And if you’re someone who has lost interest in Michael Stipe and company since they went through what can only be called a boring streak recently, then you need to give Accelerate a shot. You won’t be disappointed.
I’ll leave you with one final, music-related note. I added to Paste Magazine‘s trending topic on Twitter.com about the best albums of the 00’s, and shortly thereafter learned that I am the only person in the universe to have ever tweeted about the Wallflowers’ Red Letter Days, much less mention the album as one of the best during the decade.
Thanks for stopping by for your Tuesday edition of the Laptop Sessions acoustic cover songs music video blog!
Today, I bring you a song written by Neil Young, “Cowgirl in the Sand”. Not only is this song one of his most famous, but it’s also generally well-known among country-rock music fans.
The version I’m doing is derivative of the version the Byrds did on their reunion album from 1975. That album isn’t wonderful by any means, but Gene Clark’s contributions are, of course, superb. He sings a great lead on this song, too. Gene Clark just had a great timbre to his voice. He could sing rock’n’roll music and country/western music with the best of them. Of course, Gene Clark was a great songwriter, too, both with the Byrds and on his own solo recordings. While searching around here on the music blog, be sure to click on Gene Clark’s category to see the other cover songs I’ve done written by him. If you’re not a fan now (or haven’t heard of him), I guarantee his original songs will get your attention.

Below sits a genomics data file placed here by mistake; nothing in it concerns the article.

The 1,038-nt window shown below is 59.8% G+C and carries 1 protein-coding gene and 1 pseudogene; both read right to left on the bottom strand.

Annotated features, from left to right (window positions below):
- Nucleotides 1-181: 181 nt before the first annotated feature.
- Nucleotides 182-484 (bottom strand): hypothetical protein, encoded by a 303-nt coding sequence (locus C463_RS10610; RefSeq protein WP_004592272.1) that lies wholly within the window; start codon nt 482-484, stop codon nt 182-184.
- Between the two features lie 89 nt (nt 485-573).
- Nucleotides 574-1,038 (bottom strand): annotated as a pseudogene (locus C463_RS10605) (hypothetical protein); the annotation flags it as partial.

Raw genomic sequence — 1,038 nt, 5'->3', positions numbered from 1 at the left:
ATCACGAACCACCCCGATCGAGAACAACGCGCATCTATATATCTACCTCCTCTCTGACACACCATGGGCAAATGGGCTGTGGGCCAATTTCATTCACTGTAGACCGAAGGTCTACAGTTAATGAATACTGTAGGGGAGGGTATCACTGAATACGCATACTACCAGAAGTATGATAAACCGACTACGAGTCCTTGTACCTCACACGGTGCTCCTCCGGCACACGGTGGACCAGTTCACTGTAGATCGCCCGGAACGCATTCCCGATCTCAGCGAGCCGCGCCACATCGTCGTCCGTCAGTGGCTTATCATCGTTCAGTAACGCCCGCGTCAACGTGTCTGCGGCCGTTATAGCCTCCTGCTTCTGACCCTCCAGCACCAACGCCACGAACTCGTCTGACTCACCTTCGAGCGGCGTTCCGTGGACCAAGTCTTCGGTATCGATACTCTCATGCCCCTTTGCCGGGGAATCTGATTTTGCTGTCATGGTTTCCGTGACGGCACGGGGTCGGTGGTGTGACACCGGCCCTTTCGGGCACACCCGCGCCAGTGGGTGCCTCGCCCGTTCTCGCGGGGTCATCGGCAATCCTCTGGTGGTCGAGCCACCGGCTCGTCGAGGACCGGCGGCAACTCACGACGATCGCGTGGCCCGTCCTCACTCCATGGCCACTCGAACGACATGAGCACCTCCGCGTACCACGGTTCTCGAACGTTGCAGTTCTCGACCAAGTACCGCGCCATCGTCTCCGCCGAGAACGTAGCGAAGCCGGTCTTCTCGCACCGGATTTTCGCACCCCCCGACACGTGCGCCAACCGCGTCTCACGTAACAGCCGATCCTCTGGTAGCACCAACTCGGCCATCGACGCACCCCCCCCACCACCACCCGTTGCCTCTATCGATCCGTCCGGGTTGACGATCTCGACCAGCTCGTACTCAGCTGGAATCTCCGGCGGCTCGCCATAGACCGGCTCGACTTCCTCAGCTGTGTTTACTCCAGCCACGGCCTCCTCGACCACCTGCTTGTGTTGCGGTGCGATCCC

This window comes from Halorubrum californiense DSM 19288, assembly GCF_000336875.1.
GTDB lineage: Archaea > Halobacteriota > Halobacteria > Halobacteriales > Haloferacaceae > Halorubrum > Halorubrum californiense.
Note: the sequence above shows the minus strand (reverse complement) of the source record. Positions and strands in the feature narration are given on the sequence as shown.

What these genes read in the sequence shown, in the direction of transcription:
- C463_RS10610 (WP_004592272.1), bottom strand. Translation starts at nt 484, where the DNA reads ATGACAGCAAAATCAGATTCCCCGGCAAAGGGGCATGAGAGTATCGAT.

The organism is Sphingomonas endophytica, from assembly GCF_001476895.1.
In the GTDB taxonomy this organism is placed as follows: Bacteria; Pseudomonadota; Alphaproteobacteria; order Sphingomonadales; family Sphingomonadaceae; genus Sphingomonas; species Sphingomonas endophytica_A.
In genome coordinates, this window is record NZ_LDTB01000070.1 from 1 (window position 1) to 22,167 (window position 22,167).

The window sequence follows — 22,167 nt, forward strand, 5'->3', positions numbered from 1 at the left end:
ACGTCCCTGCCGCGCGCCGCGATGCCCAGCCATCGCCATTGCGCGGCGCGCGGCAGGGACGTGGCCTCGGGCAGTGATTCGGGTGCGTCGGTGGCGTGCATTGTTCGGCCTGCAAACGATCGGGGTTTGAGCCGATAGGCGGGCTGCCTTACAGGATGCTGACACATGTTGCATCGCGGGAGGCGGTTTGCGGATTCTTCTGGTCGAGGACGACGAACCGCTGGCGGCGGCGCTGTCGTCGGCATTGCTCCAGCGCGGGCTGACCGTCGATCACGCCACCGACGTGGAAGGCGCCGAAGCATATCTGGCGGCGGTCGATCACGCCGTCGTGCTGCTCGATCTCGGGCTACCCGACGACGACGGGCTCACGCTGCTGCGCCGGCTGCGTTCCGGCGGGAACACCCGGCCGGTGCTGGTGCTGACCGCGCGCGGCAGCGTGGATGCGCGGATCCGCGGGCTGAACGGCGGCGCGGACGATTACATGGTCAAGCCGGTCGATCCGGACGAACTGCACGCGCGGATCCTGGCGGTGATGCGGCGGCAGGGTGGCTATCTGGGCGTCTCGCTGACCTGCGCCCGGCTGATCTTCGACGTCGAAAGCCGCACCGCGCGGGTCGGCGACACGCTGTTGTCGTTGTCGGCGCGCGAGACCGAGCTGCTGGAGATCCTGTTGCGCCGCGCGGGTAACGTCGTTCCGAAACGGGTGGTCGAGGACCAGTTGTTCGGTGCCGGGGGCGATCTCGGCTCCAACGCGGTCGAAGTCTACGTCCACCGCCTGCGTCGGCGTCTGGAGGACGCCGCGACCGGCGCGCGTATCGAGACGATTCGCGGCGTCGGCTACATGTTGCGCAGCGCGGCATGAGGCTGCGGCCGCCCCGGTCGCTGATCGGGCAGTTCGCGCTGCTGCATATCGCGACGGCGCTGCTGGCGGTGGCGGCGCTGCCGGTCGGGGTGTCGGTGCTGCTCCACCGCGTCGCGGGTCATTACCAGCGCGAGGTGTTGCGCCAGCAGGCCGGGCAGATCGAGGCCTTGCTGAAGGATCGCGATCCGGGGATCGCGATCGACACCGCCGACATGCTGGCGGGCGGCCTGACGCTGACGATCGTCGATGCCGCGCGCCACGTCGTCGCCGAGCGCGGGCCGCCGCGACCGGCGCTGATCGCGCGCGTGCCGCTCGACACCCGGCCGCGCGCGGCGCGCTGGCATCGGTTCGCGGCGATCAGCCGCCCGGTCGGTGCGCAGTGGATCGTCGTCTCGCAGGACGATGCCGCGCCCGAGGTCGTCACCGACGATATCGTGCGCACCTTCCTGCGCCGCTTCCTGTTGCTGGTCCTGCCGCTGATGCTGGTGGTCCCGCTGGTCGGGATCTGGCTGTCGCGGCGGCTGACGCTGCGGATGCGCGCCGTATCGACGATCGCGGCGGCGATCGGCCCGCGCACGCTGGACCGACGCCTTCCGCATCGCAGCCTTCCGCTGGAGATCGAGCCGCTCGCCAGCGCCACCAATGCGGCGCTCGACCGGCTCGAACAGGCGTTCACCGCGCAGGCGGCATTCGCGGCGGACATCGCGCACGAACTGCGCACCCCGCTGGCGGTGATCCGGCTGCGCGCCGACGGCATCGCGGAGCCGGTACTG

This is one song that I never planned on doing, but came into my head one night, so I just sat down and did it! I think some people were a bit surprised that I busted this one out at our first live show as a trio the other day. My favorite aspect of the Byrds’ version of “Cowgirl In The Sand” is the harmonies on the chorus. I really hope that we can get those harmonies right in future performances, as I think that’s the flare the Byrds added to make the version their own.
Considering how the Byrds first started, it’s a bit surprising that they gravitated over to country rock like they did. They were initially marketed as a folk group, electrifying Bob Dylan songs like “Chimes of Freedom” and “Mr. Tambourine Man”. But, the band members of the Byrds, especially Chris Hillman, started out loving folk music in a different way- the classic, down-home country style. Chris Hillman is actually an accomplished mandolin player, and there is no better country guitarist than Roger McGuinn. Basically, they just threw an electric bass in Hillman’s hands and a 12-string electric Rickenbacker guitar in McGuinn’s hands, and they had a big hit band. In later albums, the band members of the Byrds would write original songs that had a country flare to them, including Chris Hillman’s “The Girl With No Name”, which I’ve also done a cover song music video of here on the music blog.
You may also notice the “incredible fluctuating hairdo” of myself- I recorded this song before getting a haircut, as you saw in the “Aware” cover video (of an original song) from last week.
I hope to do more Neil Young songs in the future and I hope this cover song video attracts some new viewers and music lovers to the Laptop Sessions live acoustic music video series!